"Sed fortuna, quae plurimum potest cum in reliquis rebus tum praecipue in bello, parvis momentis magnas rerum commutationes efficit; ut tum accidit."

C. Iulius Caesar - Commentarii de Bello Civili Bk III.68

Sunday, April 03, 2005

Martyrs of the Molehill

If recently I have haven’t written much it is not through lack of interest, but rather a lack of anything that was fundamentally noteworthy and new as an issue. One issue is however now noteworthy, but sadly not really new, namely the increasing use of the veto by some of our Tribunes.

Given the current lack of any real distinction between patricians and plebeians and certainly no “class war” or suppression of the rights of plebeians by predatory patricians, there really isn’t much for our Tribunes to do in Nova Roma, which is no doubt the reason why, in an effort to give meaning to their existence, it was decided to graft onto their historic role that of curators of the constitution.

This function, combined with the personalities of some of our current Tribunes, is the root cause for the increase in the use of the veto. Instead of protecting an individual from magisterial abuse, our Tribunes concentrate on the finite details of the constitution; it says black but does that mean black or does it really mean dark purple? If it says black does it actually mean it can never be white? This recently culminated in one Tribune trying to infer that public games which required the use of the English language were in fact discriminatory towards non-English speaking citizens and particularly those who were weak in written English skills.

Had the Tribune that interposed this veto done this in Rome of antiquity he probably wouldn’t have made it back to his house alive. The plebeians, the very people he was meant to protect, would in all likelihood have lynched him. It would have been a fundamentally brave or fundamentally stupid Tribune that deprived the Romans of their entertainment. The very fact that our Nova Roman Tribune could even contemplate doing this is indicative of the disassociation that exists between the plebeians in Nova Roma and the Tribunes. The Tribunes feel no instinctive reluctance to do something that would harm the very social order they are meant to protect, and the plebeians didn’t rise as one to protest this, as they really don’t have any inherent identity as plebeians.

In Rome patricians were a distinct group, as were plebeians and despite the rise of some plebeians into the Senate and somewhat of a blurring of the distinction over the course of generations for such a select few plebeian families, in general the divide was obvious. In Nova Roma there was once nothing that marked a patrician or a plebeian other than a nomen that was either one or the other. Now with the passage of the Lex Equitia de Familia, a very necessary reform, there isn’t even that obvious distinction.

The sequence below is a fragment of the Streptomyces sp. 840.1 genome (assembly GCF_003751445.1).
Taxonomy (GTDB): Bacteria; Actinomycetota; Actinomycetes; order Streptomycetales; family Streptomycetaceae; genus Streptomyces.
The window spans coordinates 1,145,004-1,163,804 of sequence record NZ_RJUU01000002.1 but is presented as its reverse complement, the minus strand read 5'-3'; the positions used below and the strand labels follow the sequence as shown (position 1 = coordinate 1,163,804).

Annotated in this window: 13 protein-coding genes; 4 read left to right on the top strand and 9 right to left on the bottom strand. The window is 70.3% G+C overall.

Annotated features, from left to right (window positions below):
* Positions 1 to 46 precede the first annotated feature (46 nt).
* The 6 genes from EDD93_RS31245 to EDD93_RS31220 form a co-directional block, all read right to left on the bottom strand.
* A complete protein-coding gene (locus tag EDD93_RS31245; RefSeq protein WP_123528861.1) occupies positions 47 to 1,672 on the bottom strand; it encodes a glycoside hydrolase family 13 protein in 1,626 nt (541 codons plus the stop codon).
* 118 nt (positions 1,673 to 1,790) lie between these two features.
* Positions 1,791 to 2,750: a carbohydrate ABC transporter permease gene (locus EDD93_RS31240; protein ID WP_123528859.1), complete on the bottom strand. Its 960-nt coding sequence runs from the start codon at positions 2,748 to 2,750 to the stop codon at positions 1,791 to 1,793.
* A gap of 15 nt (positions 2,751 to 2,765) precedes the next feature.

So our Tribunes have no historic role to play in Nova Roma, and the unhistoric one they have been assigned could have been beneficial had some of them shown more restraint recently. Had these Tribunes adopted the restraint shown by a constitutional monarchy, where the sovereign has the power to dismiss parliament in extreme circumstances, such as a tyrannical abuse of power, and only exercises that rarely and judiciously, then they would have brought more honour to their role than is currently the case.

The possession of the veto is a great responsibility and it calls for its careful and selective use. Instead it has been employed on the last occasion to enforce a very silly position, namely that it is discriminatory to use English in public games as the constitution only mandates its use for government matters or day-to-day business. The games, apparently, don’t fall into either category.

That quintessential pragmatic Roman approach to such questions was absent, again indicative of how few steps we have collectively taken towards a mastery of Romanitas. A Roman of antiquity would not even have been led down this path of tortuous reasoning, but even assuming they had the solution would have lain in what was the fundamental purpose of a Tribune and was this a hill to die on?

Sadly for Nova Roma some of our current Tribunes are all too content to seize on a molehill and terraform it into Mt. Everest and then proceed to huff and puff all the way to the top of it, dragging the rest of us reluctantly along, and there on its highest peak fall on their swords in “defence of the constitution”. If there was ever a single example that best demonstrates why the constitution has become a millstone around our necks and as far removed from being a document that preserves our rights, as the Earth is from Alpha Centauri, then this is it. A document that is meant to protect us in fact oppresses us, encouraging through its convoluted and imprecise language ludicrous upsets such as the “English, no English” debate.

From this latest unhappy example of why some people equate being Roman with a profligate use of tools that the Romans designed, in this case the veto, what conclusions can one draw? Firstly that we need to create a real separation of the social orders in a historic manner as possible, and focus the Tribunes on their traditional role. Secondly, and in conjunction with the first lesson, that we need to scrap the constitution and restore the traditional supremacy of the law, as determined by the people, and remove the excuse for all this grandstanding that is currently the hallmark of a number of the Tribunes this year; not all, but a significant enough number for their actions to go from being farcical to pointlessly obstructive.

It is time for a number of our Tribunes to start being Tribunes of Nova Roma, rather than Martyrs of the Molehill.